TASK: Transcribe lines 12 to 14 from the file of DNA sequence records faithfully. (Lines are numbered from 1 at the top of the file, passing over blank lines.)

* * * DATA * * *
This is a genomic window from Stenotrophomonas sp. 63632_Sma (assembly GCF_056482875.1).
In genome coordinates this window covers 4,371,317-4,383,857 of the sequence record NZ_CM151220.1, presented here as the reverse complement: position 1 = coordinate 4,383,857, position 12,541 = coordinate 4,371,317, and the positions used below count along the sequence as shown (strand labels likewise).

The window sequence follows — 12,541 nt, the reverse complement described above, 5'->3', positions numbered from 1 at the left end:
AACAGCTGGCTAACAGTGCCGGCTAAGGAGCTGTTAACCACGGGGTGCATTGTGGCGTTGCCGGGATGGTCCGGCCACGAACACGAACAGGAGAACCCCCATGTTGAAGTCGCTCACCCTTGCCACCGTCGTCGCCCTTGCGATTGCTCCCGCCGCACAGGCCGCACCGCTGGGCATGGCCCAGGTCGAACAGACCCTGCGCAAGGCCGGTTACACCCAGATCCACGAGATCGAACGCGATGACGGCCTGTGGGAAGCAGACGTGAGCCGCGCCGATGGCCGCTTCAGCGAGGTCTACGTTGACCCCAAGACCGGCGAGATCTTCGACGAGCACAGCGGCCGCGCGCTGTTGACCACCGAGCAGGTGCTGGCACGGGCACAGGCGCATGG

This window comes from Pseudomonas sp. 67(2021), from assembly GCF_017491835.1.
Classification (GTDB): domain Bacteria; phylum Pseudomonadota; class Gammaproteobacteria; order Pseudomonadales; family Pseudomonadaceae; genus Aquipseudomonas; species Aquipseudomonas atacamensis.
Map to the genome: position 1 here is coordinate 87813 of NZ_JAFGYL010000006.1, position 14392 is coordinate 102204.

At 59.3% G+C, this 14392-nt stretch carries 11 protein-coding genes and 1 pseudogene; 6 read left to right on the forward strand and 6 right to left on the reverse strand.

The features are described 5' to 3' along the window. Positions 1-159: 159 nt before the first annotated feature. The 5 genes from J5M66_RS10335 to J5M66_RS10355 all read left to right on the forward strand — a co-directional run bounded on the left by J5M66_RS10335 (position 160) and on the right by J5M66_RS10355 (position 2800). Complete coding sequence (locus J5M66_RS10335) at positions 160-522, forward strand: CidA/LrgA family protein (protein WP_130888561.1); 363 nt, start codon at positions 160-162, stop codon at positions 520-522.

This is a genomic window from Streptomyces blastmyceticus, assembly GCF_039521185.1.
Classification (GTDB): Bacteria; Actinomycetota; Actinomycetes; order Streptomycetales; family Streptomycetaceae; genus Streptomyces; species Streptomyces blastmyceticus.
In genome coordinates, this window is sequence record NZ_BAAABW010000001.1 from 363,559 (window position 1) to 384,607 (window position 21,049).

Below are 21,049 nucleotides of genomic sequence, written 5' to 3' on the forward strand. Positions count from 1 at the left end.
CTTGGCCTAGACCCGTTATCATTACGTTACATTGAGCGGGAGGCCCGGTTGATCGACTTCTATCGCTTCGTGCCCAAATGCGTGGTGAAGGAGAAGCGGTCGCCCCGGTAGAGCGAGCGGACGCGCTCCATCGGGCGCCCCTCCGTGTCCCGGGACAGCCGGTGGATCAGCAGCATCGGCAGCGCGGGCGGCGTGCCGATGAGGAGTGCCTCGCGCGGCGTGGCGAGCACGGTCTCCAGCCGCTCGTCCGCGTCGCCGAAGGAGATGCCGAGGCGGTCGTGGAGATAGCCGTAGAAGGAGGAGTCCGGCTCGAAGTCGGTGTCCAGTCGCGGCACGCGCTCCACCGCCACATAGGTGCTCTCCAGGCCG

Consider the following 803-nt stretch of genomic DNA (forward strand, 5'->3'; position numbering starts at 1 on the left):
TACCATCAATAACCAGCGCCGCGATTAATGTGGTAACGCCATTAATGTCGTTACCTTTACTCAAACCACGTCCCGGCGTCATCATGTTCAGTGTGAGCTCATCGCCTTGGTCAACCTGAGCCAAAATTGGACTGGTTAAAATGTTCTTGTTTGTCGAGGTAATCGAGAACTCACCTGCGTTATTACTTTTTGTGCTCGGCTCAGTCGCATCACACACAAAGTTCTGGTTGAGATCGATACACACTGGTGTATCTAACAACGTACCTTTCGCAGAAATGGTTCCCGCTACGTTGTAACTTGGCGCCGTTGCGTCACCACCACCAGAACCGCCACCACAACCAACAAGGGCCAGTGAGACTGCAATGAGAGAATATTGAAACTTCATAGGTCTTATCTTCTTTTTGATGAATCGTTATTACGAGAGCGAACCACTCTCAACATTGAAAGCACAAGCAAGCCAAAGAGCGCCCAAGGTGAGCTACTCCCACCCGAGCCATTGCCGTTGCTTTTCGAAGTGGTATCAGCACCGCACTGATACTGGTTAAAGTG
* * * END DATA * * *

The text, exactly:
In genome coordinates, this window is sequence record NZ_BAAABW010000001.1 from 363,559 (window position 1) to 384,607 (window position 21,049).

Below are 21,049 nucleotides of genomic sequence, written 5' to 3' on the forward strand. Positions count from 1 at the left end.
CTTGGCCTAGACCCGTTATCATTACGTTACATTGAGCGGGAGGCCCGGTTGATCGACTTCTATCGCTTCGTGCCCAAATGCGTGGTGAAGGAGAAGCGGTCGCCCCGGTAGAGCGAGCGGACGCGCTCCATCGGGCGCCCCTCCGTGTCCCGGGACAGCCGGTGGATCAGCAGCATCGGCAGCGCGGGCGGCGTGCCGATGAGGAGTGCCTCGCGCGGCGTGGCGAGCACGGTCTCCAGCCGCTCGTCCGCGTCGCCGAAGGAGATGCCGAGGCGGTCGTGGAGATAGCCGTAGAAGGAGGAGTCCGGCTCGAAGTCGGTGTCCAGTCGCGGCACGCGCTCCACCGCCACATAGGTGCTCTCCAGGCCG